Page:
Call for Papers: 28th Sociology of Health & Illness Monograph
Complicity: Methodologies of power, politics, and the ethics of knowledge production
Editors: Greg Hollin (University of Leeds, UK) and Ros Williams (University of Sheffield, UK)
Global inequalities, colonial legacies, and the innumerable power imbalances striating the social world have never been more pertinent to social studies of health and illness. It is thus vital to interrogate how exactly we research these issues, as well as the ethics and politics of knowledge production relating to them. We ask, what problematic and productive complicities might we as researchers engage in as we endeavour to produce this knowledge? We understand ‘complicity’ as a broad, explorative term for thinking through the methodological politics of contemporary sociological research into health and illness.
The 28th Sociology of Health & Illness Monograph will bring together contributions from social scientists working with diverse methods, and across different empirical domains, in order to provide a distinctive sociological perspective on the ways in which we might engage in, and respond to, various forms of complicity in our work. We invite submissions which consider qualitative, quantitative, mixed, and digital methods and which are oriented towards matters of power, politics and ethics in medical sociology. Contributions may address (but are not limited to) the following themes:
Centres of power: We invite contributions which consider the ways in which sociological research is shaped by diverse centres of power. We seek perspectives which consider, for example, how research practices and findings are shaped ‘colonising’ methodologies and ‘methodological whiteness’; the demands of dominant funding bodies, priorities, and framings; the needs and wishes of medical authorities.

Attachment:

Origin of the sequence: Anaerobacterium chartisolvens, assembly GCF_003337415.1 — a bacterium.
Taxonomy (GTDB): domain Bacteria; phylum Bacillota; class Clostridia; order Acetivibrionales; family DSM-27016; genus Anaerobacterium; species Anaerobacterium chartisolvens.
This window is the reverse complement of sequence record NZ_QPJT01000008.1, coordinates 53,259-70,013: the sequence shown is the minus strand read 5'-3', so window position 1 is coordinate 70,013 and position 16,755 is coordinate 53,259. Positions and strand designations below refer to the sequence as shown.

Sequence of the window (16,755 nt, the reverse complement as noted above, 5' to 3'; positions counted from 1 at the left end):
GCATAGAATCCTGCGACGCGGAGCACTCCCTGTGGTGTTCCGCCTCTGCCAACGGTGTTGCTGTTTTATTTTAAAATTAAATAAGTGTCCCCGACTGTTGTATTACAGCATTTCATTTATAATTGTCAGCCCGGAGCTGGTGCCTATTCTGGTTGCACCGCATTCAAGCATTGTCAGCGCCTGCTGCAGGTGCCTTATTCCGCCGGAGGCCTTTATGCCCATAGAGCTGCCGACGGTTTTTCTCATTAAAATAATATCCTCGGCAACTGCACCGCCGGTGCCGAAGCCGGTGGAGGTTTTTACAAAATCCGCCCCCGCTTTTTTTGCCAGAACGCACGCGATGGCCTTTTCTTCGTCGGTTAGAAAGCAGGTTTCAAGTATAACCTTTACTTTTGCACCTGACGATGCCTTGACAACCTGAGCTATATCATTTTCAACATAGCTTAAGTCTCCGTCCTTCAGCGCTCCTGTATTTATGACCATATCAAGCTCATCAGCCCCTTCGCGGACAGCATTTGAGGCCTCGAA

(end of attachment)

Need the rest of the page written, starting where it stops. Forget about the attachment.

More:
Modes of ownership: We encourage contributions which theorise and explore questions of data and research ownership. In the age of ‘platform capitalism’, those interested in health issues on social media may be forced into fiscal and proprietary agreements with social media companies. At the same time impact, public engagement, and data storage obligations are altering our relationships with a wide range of stakeholders. Topics might also include relationships between health research and diverse forms of capitalism; and the dis/enfranchisement of those we study/work with.
Productive complicities: We seek submissions which move beyond thinking of power and complicity in straightforwardly negative terms. We invite submissions that assess topics such as normative agendas and SHI-as-activism. We also invite considerations of friendship and rapport which concern themselves with the instrumentalization of, and obligations toward, research participants.
We particularly encourage contributions from, and will endeavour to work with, researchers based in the Global South; early career researchers; and those based in non-traditional academic institutions. The monograph will be published in September 2022.
Potential contributors should send an abstract of up to 600 words to g.hollin by 21st August 2020. Abstracts should clearly indicate the proposed paper’s sociological importance. Informal enquiries prior to submission are welcome and encouraged. The name of the author(s) should be supplied, including full contact details.
Proposals will be reviewed by the monograph team and potential contributors notified by 30th September 2020. Short-listed authors will be invited to submit their work by 31st January 2021. Submissions will be refereed in the usual way and should follow the journal’s style guidelines.